The Government has announced that the current Basic Payment scheme will end in 2028. The proposal for an enhanced Environmental Stewardship Scheme, in the form of Environmental Land Management (ELMS), is still some way off. With wide scale trials in 2024 and a full roll out in 2026, it will mean that that many farms will find themselves seriously worse off for a number of years which must not be ignored.
The wider advantages of land ownership and occupancy have tended to be overlooked by farmers who have concentrated on producing food and livestock. However, the possibility to add income streams either on top of or beside the existing farming operations should not be overlooked. Farms already have stewardship schemes and these forms of Government support will continue at a fairly low level.
The opportunities that exist for farms to build on the core farming income streams have already been seen for some farms with solar and anaerobic digestion. We are now starting to see farmers benefiting from carbon sequestration with Forestry Commissions Woodland Carbon Guarantee Scheme which is offering payment for Woodland Carbon Units (WCUs), up to 35 years.
Developers are starting to have to ensure that their developments do not cause a net loss of biodiversity and in fact have a net benefit with the creation of a trading system in Conservation Credits. These can offer long term payments (40 years) to farmers where verifiable conservation schemes are put in place.
Downland and species rich permanent pasture could be a source of conservation credits to help farmers income
These conservation agreements are the first form of corporate offsetting and we will see more of this as companies start to realise their social responsibilities and move into paying for ecosystem services. Several water companies are already paying for cover crops to reduce pollution and improve water quality, as they have realised that prevention is much cheaper than curing the problem.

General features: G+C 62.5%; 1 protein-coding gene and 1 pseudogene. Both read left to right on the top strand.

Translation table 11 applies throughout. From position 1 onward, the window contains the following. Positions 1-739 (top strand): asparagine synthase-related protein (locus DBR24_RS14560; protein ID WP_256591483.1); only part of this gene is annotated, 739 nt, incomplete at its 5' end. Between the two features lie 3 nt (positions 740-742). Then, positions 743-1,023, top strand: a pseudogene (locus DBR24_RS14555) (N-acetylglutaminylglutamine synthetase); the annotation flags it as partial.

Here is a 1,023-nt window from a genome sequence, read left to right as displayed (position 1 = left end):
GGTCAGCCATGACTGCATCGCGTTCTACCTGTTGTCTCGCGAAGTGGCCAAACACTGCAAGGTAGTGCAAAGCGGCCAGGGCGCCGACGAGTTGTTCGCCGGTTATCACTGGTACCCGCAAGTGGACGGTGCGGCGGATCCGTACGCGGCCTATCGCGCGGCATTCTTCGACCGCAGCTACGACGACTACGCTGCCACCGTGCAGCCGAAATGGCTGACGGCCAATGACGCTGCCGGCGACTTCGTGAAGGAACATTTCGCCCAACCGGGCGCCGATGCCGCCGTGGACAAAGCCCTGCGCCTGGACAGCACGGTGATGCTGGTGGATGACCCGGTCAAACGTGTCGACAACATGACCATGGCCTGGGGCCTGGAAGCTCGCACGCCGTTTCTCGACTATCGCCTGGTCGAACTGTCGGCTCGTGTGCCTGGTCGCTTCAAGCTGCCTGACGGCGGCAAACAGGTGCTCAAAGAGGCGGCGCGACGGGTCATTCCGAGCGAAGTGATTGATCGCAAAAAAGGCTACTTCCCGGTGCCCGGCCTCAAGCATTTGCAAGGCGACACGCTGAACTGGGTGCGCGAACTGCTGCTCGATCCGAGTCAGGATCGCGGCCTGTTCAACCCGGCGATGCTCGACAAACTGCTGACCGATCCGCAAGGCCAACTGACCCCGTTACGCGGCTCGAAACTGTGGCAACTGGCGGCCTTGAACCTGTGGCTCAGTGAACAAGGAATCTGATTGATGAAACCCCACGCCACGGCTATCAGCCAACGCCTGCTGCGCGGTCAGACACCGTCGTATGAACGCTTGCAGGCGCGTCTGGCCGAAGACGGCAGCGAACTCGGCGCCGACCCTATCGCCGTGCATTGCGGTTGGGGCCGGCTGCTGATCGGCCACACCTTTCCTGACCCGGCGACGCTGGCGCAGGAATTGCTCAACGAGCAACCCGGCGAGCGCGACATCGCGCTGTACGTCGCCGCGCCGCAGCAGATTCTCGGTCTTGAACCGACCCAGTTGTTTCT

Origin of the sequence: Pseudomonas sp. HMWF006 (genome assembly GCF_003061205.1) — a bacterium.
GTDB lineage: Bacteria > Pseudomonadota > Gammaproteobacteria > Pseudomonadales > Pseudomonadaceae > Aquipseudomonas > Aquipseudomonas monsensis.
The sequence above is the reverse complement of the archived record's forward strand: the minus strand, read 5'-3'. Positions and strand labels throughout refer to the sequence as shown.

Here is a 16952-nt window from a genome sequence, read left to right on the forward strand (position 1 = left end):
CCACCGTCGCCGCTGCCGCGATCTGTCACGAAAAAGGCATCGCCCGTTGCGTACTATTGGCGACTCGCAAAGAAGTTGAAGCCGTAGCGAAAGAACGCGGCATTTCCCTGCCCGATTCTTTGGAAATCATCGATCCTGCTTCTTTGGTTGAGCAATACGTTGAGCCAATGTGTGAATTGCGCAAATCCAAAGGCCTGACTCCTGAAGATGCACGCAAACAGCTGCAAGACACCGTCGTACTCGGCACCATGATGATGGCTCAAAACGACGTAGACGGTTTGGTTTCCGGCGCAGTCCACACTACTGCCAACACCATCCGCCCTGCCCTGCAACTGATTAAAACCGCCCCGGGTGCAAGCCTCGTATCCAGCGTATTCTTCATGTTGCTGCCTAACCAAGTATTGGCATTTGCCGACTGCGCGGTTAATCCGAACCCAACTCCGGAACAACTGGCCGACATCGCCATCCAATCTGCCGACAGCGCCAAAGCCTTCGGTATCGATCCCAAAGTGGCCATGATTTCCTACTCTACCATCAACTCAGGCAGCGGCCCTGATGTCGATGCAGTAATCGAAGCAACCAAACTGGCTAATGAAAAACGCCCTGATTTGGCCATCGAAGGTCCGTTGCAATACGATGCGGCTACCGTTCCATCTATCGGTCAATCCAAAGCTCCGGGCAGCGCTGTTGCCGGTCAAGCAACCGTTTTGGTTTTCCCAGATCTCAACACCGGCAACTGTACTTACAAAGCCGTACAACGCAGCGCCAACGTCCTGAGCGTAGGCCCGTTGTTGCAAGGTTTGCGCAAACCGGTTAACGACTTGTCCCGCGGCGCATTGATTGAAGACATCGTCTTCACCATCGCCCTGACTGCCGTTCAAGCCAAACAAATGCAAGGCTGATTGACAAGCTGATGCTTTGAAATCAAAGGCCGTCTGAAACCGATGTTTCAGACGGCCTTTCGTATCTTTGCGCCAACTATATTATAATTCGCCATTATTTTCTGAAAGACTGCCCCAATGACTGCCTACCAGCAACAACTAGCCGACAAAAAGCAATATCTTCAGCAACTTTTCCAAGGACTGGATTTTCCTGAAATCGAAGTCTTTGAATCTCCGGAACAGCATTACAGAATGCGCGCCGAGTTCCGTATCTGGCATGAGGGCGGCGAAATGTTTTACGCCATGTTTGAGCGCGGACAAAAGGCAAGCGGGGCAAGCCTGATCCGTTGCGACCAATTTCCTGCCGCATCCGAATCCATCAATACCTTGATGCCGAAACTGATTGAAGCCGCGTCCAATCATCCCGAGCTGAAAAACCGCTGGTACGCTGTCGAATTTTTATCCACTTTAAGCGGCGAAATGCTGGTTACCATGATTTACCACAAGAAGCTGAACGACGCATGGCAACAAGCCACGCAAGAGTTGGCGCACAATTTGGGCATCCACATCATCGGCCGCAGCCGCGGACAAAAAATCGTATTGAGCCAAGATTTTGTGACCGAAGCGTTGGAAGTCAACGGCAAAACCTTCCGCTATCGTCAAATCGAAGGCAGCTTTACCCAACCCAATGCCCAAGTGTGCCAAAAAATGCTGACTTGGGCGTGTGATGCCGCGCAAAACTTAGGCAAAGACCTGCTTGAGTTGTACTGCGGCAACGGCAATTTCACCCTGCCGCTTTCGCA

Flood alleviation could be a major element of future land management agreements
Land does not just provide a single ecosystem service in providing cleaner water. A more cost-effective way may involve wetland creation, which may in turn help mitigate downstream flooding, also providing species rich habitat and a place for public access. These wider benefits might be funded by conservation credits or carbon offsetting credit schemes. This is why stacking revenue streams is important to adding value to basic income streams.
Soils and water are likely to be part of eco system services that can be provided by farmers, whether it be in the form of flood alleviation or carbon sequestration. One of the key problems for many farms is that their farms are relatively small in area and their individual impact is diminished. The greater benefits to both the farmer and the company will only be achieved if the scheme has the necessary scale and this is likely to require neighbouring farmers to work together.
The emphasis of the new ELMS scheme is around reducing the loss of biodiversity and enhancing habitats. Unlike previous schemes, which have been focused on the individual farm, much of the emphasis in the ELMS is going to be groups of farms and at a landscape level.
The ability to work at a landscape scale will be important if farmers and land-owners are going access the full range of income streams in the future
As can be seen in the above, if farmers and land-owners are to benefit from these schemes they will almost certainly need to collaborate with neighbours to provide the scale needed. For membership of Tiers 2 and 3 of the ELMS scheme, conservation or carbon credits and especially for some of the items that enable income streams need to be stacked.
The Facilitation Fund under Countryside Stewardships has been developed from the initial Farmer Cluster Groups. These have proved a successful way of farmers working together towards a range of agreed objectives and environmental targets. These farmer led groups can be funded by the Facilitation Fund or privately with funding being used for the services of the groups facilitator. There are already over 100 landscape groups across England Scotland and Wales with over 500,000 Ha of land being managed in these groups.
If you want to know more about benefiting from these new opportunities or how to set up a Farmer Cluster Group, contact William at firstname.lastname@example.org or your local FCG office.